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A Preliminary In Vivo Assessment of Anterior Cruciate Ligament-Deficient Knee Kinematics With the KneeM Device: A New Method to Assess Rotatory Laxity Using Open MRI.

Tardy N, Marchand P, Kouyoumdjian P, Blin D, Demattei C, Asencio G - Orthop J Sports Med (2014)

Bottom Line: However, significant differences in the anterior translation of the lateral compartment were observed between ACL-deficient and intact contralateral knees at 0° and 20° of flexion (P = .005 and P = .002, respectively).Moreover, this device seemed to allow a "mechanized pivot shift" and allowed reproduction of the "pivot" phase in the MRI field between 20° and 40° of flexion.This device could be used for diagnostic purposes or to investigate the outcomes of ACL reconstructions.

View Article: PubMed Central - PubMed

Affiliation: Orthopaedic Department, CHU de Nîmes, Nîmes, France.

ABSTRACT

Background: Methods of objectively measuring rotational knee laxity are either experimental or difficult to use in daily practice. A new method has been developed to quantitatively assess rotatory laxity using an open MRI system and new tool, the KneeM device.

Purpose/hypothesis: To perform a preliminary evaluation of a novel knee rotation measurement device to assess knee kinematics during flexion in an MRI field, in both anterior cruciate ligament (ACL)-deficient and healthy contralateral knees. The hypothesis was that the KneeM device would allow in vivo reproduction and analysis of knee kinematics during flexion in healthy and ACL-deficient knees.

Study design: Controlled laboratory study.

Methods: Ten subjects (7 men and 3 women; mean age ± standard deviation, 32.3 ± 9.4 years) with ACL-deficient knees and contralateral uninjured knees participated in the study. An open MRI was performed with the KneeM device at a mean 4.9 months (range, 3.0-7 months) after ACL injury. The device exerted on the knee an anterior drawer force of 100 N, with an internal rotation of 20°, through the range of flexion (0°, 20°, 40°, and 60°). Both ACL-deficient and healthy contralateral knees were analyzed using the Iwaki method.

Results: There was no statistical difference of anterior translation in the medial compartment between intact and ACL-deficient knees at all degrees of flexion. However, significant differences in the anterior translation of the lateral compartment were observed between ACL-deficient and intact contralateral knees at 0° and 20° of flexion (P = .005 and P = .002, respectively). Between 20° and 40°, the lateral plateau of ACL-deficient knees translated 7.7 mm posteriorly, whereas the medial compartment remained stable, reflecting a sudden external rotation of the lateral plateau under the femoral condyle.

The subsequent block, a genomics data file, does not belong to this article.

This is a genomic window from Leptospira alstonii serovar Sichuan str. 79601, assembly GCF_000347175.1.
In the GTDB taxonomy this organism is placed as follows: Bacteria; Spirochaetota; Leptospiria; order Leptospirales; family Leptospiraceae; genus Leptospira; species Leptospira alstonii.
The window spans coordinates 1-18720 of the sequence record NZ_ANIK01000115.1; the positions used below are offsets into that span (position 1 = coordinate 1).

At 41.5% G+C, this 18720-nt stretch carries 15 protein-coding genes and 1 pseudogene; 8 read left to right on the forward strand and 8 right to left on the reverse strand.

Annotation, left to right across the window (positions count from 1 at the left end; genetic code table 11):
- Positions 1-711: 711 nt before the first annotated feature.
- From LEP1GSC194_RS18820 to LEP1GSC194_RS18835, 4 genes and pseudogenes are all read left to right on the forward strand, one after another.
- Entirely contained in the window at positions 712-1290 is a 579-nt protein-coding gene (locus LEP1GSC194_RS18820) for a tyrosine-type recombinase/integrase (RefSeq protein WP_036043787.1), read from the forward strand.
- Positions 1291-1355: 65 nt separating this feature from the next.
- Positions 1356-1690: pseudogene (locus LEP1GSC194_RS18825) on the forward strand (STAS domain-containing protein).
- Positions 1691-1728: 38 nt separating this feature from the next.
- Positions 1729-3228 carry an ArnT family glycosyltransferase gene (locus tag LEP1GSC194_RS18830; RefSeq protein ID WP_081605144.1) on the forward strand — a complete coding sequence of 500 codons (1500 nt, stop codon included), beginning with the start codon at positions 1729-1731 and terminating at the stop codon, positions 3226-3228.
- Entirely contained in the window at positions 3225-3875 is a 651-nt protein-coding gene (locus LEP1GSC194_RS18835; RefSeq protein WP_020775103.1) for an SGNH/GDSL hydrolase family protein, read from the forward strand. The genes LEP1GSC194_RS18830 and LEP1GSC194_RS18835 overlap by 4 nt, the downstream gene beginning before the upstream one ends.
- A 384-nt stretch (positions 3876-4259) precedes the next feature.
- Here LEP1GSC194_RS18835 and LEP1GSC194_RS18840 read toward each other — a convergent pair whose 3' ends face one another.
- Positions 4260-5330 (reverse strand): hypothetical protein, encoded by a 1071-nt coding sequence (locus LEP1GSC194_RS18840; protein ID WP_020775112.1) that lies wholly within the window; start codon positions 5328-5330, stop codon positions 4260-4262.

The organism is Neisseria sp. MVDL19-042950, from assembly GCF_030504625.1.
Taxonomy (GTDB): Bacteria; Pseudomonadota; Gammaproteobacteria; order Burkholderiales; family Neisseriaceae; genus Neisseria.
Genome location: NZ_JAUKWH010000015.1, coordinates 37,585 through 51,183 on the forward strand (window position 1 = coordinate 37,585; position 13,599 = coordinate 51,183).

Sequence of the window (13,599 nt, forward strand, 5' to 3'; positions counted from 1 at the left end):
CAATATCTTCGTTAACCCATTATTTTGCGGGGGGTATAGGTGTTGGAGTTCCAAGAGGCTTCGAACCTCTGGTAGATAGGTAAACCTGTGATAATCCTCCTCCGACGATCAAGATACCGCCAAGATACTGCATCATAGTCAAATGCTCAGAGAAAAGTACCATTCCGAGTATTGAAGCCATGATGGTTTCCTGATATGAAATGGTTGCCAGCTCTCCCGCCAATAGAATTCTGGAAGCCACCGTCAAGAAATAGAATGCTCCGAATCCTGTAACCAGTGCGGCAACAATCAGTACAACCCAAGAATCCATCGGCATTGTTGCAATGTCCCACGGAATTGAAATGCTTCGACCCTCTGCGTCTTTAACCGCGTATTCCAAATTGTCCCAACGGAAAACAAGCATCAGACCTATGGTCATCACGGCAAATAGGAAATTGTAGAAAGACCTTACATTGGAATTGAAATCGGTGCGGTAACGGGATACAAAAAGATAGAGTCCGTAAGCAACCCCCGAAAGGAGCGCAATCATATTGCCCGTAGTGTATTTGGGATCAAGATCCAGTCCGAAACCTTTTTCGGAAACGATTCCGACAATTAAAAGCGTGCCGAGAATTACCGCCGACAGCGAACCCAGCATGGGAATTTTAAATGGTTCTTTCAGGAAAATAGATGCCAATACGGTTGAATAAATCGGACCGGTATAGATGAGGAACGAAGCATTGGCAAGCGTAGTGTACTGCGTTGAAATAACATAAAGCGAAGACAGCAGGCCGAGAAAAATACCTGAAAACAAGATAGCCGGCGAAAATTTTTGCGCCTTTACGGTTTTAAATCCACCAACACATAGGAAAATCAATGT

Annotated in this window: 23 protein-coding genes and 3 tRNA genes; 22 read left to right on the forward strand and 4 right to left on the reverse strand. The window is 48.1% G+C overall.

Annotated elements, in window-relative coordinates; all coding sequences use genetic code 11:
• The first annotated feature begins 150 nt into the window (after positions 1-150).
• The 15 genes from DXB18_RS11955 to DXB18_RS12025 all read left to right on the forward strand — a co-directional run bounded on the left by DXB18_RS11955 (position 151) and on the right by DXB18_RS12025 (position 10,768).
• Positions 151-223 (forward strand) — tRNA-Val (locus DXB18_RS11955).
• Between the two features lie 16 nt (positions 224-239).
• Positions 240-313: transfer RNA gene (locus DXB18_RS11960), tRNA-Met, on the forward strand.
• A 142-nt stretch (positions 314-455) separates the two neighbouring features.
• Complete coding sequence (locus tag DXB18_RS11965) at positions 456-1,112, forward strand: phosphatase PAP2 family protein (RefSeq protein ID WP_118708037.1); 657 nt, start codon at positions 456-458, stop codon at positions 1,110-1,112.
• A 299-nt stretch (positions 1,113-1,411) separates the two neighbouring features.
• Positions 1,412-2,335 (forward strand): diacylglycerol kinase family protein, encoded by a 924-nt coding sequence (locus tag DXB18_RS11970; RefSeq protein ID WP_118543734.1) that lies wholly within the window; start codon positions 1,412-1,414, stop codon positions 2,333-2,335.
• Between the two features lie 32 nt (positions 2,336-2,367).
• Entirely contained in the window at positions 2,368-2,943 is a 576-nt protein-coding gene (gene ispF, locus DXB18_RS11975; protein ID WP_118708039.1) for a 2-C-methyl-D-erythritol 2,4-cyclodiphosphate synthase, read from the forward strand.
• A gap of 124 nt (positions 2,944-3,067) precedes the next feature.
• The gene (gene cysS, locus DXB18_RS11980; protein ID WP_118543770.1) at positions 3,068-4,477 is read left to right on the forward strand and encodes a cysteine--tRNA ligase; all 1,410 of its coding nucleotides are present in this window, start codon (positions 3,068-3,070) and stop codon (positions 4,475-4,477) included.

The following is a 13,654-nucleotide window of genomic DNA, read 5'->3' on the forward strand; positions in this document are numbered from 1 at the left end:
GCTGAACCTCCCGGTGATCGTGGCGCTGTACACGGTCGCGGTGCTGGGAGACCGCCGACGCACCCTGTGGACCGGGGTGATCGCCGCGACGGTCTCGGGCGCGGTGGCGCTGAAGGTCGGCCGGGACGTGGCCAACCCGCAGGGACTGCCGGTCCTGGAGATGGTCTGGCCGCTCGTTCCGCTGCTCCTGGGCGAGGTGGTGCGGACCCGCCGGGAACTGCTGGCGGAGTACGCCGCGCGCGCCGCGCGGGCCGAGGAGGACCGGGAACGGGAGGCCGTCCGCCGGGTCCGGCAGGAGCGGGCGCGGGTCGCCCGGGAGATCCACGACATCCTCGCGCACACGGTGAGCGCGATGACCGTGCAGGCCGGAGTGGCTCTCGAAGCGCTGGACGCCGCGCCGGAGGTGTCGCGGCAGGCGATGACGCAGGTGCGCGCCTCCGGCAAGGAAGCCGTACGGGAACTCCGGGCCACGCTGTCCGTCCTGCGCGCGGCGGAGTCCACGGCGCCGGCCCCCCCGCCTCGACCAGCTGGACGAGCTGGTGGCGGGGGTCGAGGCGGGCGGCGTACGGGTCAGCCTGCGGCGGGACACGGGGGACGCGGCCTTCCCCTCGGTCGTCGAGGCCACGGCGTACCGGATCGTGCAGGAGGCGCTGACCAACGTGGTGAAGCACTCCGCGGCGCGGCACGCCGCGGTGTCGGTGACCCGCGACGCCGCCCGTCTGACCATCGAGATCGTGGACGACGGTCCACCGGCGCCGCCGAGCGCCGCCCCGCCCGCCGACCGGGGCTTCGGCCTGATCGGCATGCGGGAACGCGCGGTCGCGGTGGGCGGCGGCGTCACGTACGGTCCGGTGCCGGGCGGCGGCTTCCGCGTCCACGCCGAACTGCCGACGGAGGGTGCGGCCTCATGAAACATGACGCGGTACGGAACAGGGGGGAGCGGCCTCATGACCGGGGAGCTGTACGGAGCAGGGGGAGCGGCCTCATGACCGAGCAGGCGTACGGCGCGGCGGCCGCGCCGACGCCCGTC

Conclusion: This preliminary study suggests that measurement of tibiofemoral movements in both compartments during flexion using the KneeM device was useful for quantifying rotatory laxity in ACL-deficient knees. Moreover, this device seemed to allow a "mechanized pivot shift" and allowed reproduction of the "pivot" phase in the MRI field between 20° and 40° of flexion.

Clinical relevance: This device could be used for diagnostic purposes or to investigate the outcomes of ACL reconstructions.

No MeSH data available.


Related in: MedlinePlus

Measurement of the femorotibial relationship using the Iwaki method. Distance “D” is measured in the lateral compartment of an extended knee. Measurement of D is taken from the flexion facet centers (FFCs) to the vertical line drawn from the posterior tibial cortex.
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fig2-2325967114525583: Measurement of the femorotibial relationship using the Iwaki method. Distance “D” is measured in the lateral compartment of an extended knee. Measurement of D is taken from the flexion facet centers (FFCs) to the vertical line drawn from the posterior tibial cortex.

Mentions: We used Osirix software (Pixmeo, Geneva, Switzerland) to measure, according to the Iwaki method,20 the anteroposterior tibial translation with respect to the femoral condyles (distance “D”) at all angles of flexion for both ACL-deficient and healthy knees. The distance was recorded on sagittal T1-weighted images scanned at each center of the medial and lateral compartments by measuring the distance between the tangent line of the posterior tibial cortex and the center of a circle materializing the femoral condyle, called the flexion facet center (FFC)20 (Figure 2). To determine the center of each compartment, we used an initial 3-dimensional multiplanar reconstruction scan to choose the slice that included the medial edge of the fibular head as a landmark for the center of the lateral compartment and the attachment of the medial head of the gastrocnemius for the medial compartment. To determine the FFC, we took the center of a circle that encompassed the posterior aspect of each condyle, medial and lateral, that has been shown to have a relatively circular form in the sagittal plane.53 The FFC can be used as a reliable reference point for the position of each condyle.20 The reference point for the tibia was the tangent line to the posterior tibial cortex, perpendicular to a horizontal line parallel to the tibial plateau. It is important to note that according to the Iwaki method, the distance “D” is inversely proportional to the anterior tibial translation. The distance “D” is smaller for ACL-deficient knees than for healthy knees. Analysis by an experienced examiner took approximately 10 minutes for the 8 measures (2 knees × 4 angles).